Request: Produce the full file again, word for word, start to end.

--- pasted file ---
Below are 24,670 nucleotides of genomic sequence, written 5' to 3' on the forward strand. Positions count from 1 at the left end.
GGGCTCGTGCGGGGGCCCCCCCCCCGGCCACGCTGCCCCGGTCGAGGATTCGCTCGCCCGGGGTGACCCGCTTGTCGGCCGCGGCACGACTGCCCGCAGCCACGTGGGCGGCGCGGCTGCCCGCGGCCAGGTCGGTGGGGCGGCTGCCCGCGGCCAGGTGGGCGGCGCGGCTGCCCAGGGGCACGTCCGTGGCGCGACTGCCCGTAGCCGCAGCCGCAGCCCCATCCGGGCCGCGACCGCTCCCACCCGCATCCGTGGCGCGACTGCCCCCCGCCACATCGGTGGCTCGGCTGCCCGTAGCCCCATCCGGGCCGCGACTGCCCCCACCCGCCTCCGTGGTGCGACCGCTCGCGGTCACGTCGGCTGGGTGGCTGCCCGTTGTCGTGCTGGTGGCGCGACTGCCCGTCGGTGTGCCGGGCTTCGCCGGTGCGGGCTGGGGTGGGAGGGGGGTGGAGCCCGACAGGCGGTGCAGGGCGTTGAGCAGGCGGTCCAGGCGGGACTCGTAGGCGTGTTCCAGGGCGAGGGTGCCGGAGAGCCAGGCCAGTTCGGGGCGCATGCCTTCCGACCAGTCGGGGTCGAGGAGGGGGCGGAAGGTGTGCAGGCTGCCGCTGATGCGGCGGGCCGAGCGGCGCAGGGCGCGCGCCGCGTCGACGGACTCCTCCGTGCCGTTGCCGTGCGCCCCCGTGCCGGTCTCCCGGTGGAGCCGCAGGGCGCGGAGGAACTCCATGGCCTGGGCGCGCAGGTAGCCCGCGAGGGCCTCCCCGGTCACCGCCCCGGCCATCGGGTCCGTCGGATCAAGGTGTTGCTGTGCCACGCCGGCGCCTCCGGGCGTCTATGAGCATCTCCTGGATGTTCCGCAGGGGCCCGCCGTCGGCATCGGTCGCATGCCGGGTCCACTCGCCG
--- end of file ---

Below are 24,670 nucleotides of genomic sequence, written 5' to 3' on the forward strand. Positions count from 1 at the left end.
GGGCTCGTGCGGGGGCCCCCCCCCCGGCCACGCTGCCCCGGTCGAGGATTCGCTCGCCCGGGGTGACCCGCTTGTCGGCCGCGGCACGACTGCCCGCAGCCACGTGGGCGGCGCGGCTGCCCGCGGCCAGGTCGGTGGGGCGGCTGCCCGCGGCCAGGTGGGCGGCGCGGCTGCCCAGGGGCACGTCCGTGGCGCGACTGCCCGTAGCCGCAGCCGCAGCCCCATCCGGGCCGCGACCGCTCCCACCCGCATCCGTGGCGCGACTGCCCCCCGCCACATCGGTGGCTCGGCTGCCCGTAGCCCCATCCGGGCCGCGACTGCCCCCACCCGCCTCCGTGGTGCGACCGCTCGCGGTCACGTCGGCTGGGTGGCTGCCCGTTGTCGTGCTGGTGGCGCGACTGCCCGTCGGTGTGCCGGGCTTCGCCGGTGCGGGCTGGGGTGGGAGGGGGGTGGAGCCCGACAGGCGGTGCAGGGCGTTGAGCAGGCGGTCCAGGCGGGACTCGTAGGCGTGTTCCAGGGCGAGGGTGCCGGAGAGCCAGGCCAGTTCGGGGCGCATGCCTTCCGACCAGTCGGGGTCGAGGAGGGGGCGGAAGGTGTGCAGGCTGCCGCTGATGCGGCGGGCCGAGCGGCGCAGGGCGCGCGCCGCGTCGACGGACTCCTCCGTGCCGTTGCCGTGCGCCCCCGTGCCGGTCTCCCGGTGGAGCCGCAGGGCGCGGAGGAACTCCATGGCCTGGGCGCGCAGGTAGCCCGCGAGGGCCTCCCCGGTCACCGCCCCGGCCATCGGGTCCGTCGGATCAAGGTGTTGCTGTGCCACGCCGGCGCCTCCGGGCGTCTATGAGCATCTCCTGGATGTTCCGCAGGGGCCCGCCGTCGGCATCGGTCGCATGCCGGGTCCACTCGCCG